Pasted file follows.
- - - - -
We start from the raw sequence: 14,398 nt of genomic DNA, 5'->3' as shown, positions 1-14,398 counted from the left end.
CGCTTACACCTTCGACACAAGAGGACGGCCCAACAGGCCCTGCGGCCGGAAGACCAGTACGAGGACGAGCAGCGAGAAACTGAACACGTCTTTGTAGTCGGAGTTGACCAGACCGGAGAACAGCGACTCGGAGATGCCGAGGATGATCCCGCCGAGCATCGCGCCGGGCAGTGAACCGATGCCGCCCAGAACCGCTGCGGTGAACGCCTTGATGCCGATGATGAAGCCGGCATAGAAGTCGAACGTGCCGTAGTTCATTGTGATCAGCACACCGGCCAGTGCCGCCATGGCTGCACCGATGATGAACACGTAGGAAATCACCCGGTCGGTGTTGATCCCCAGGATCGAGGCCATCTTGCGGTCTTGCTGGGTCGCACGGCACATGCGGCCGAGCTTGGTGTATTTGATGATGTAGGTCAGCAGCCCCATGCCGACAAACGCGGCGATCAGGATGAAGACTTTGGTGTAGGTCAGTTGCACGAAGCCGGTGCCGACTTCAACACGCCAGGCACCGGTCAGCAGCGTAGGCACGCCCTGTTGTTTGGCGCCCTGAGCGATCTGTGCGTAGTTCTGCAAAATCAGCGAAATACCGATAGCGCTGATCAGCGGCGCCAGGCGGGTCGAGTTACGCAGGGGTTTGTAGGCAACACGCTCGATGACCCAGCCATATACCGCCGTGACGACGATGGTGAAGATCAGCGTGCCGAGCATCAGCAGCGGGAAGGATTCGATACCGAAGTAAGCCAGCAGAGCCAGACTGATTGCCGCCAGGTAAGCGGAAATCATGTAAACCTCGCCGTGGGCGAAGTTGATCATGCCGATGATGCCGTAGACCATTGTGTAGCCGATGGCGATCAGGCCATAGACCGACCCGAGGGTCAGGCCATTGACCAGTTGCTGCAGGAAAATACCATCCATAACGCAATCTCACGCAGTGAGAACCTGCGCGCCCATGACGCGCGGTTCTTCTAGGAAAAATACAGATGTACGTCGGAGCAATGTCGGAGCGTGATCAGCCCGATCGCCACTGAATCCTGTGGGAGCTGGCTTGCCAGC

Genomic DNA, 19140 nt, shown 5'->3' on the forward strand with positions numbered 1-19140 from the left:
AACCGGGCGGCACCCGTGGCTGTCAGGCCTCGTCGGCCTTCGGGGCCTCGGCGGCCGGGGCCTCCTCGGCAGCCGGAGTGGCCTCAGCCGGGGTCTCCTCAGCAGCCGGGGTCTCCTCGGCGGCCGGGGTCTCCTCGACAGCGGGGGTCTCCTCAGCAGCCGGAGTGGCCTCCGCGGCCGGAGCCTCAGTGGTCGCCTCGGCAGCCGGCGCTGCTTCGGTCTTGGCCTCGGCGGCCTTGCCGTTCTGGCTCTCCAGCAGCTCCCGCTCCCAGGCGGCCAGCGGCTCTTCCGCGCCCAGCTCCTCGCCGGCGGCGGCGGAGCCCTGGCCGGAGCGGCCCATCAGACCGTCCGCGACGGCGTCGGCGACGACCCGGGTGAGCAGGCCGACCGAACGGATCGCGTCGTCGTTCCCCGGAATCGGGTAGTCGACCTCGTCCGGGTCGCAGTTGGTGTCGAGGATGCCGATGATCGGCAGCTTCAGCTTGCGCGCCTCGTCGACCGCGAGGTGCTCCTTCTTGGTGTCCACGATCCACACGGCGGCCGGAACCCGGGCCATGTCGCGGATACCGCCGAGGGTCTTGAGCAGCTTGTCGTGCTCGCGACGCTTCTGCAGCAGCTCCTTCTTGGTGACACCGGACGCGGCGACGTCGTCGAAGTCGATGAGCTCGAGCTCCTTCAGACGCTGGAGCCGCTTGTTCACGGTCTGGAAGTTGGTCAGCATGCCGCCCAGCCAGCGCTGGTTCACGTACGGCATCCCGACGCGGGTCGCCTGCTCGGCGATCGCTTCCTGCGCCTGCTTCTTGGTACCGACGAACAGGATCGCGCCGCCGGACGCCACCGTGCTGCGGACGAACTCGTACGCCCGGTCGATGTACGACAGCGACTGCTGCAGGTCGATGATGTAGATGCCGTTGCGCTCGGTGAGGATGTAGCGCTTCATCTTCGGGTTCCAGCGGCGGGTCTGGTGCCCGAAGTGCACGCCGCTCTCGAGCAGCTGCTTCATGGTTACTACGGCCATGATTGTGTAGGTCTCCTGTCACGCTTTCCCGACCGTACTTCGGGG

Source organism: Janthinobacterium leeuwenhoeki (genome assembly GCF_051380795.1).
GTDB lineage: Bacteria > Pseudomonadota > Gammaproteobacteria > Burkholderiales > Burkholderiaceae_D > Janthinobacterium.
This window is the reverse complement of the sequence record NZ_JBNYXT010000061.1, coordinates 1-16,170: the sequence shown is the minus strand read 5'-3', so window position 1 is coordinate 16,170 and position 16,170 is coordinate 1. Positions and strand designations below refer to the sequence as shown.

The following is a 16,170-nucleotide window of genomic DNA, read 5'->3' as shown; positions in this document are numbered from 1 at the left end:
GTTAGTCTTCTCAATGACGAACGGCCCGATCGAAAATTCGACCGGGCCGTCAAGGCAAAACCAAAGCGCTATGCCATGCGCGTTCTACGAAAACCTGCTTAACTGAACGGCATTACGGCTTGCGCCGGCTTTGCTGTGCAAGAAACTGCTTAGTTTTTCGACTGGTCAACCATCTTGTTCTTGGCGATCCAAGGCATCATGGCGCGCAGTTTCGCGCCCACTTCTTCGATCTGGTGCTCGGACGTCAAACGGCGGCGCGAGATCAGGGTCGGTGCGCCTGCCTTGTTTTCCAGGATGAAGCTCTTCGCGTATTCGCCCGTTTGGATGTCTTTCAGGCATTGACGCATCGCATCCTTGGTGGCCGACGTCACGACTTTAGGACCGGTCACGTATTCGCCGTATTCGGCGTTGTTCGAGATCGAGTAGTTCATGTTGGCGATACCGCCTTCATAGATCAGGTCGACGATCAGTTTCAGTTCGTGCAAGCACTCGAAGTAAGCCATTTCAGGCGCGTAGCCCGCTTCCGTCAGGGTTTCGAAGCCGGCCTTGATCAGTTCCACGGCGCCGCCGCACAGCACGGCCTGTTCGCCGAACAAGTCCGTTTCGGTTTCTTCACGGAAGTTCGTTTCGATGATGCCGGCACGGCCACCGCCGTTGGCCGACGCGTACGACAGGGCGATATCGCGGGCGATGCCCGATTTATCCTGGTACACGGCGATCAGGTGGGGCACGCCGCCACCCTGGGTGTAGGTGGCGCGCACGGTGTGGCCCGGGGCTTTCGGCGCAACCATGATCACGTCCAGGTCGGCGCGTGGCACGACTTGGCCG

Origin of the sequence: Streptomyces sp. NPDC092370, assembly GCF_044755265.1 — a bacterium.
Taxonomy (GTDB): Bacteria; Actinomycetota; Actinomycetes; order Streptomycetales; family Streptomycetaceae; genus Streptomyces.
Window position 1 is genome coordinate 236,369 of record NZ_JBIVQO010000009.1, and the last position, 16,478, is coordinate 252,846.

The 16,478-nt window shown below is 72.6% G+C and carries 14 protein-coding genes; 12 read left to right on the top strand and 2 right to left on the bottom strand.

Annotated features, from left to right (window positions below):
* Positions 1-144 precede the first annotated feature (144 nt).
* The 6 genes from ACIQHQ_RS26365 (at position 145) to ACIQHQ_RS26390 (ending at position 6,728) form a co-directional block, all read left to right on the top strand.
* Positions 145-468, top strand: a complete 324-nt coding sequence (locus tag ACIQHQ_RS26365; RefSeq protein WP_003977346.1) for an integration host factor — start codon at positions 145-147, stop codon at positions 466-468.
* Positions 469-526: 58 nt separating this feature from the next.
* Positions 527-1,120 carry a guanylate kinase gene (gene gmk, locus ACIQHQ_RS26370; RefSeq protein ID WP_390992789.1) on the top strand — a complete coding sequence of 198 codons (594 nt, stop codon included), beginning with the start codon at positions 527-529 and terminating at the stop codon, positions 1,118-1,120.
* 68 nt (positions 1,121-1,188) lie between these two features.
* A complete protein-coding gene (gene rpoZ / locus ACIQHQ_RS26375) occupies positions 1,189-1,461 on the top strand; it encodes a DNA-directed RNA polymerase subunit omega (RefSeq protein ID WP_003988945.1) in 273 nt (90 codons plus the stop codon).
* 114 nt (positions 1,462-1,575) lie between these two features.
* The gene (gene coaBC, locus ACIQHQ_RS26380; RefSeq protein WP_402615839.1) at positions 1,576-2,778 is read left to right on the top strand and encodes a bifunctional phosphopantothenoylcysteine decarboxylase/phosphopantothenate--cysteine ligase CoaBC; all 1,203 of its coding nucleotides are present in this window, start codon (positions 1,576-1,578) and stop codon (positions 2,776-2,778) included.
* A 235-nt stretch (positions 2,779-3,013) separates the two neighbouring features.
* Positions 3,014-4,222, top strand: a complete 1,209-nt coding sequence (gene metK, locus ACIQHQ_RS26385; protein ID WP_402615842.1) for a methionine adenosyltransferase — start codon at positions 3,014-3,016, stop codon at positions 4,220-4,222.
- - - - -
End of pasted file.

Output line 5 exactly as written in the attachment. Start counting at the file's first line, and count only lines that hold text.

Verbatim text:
Source organism: Janthinobacterium leeuwenhoeki (genome assembly GCF_051380795.1).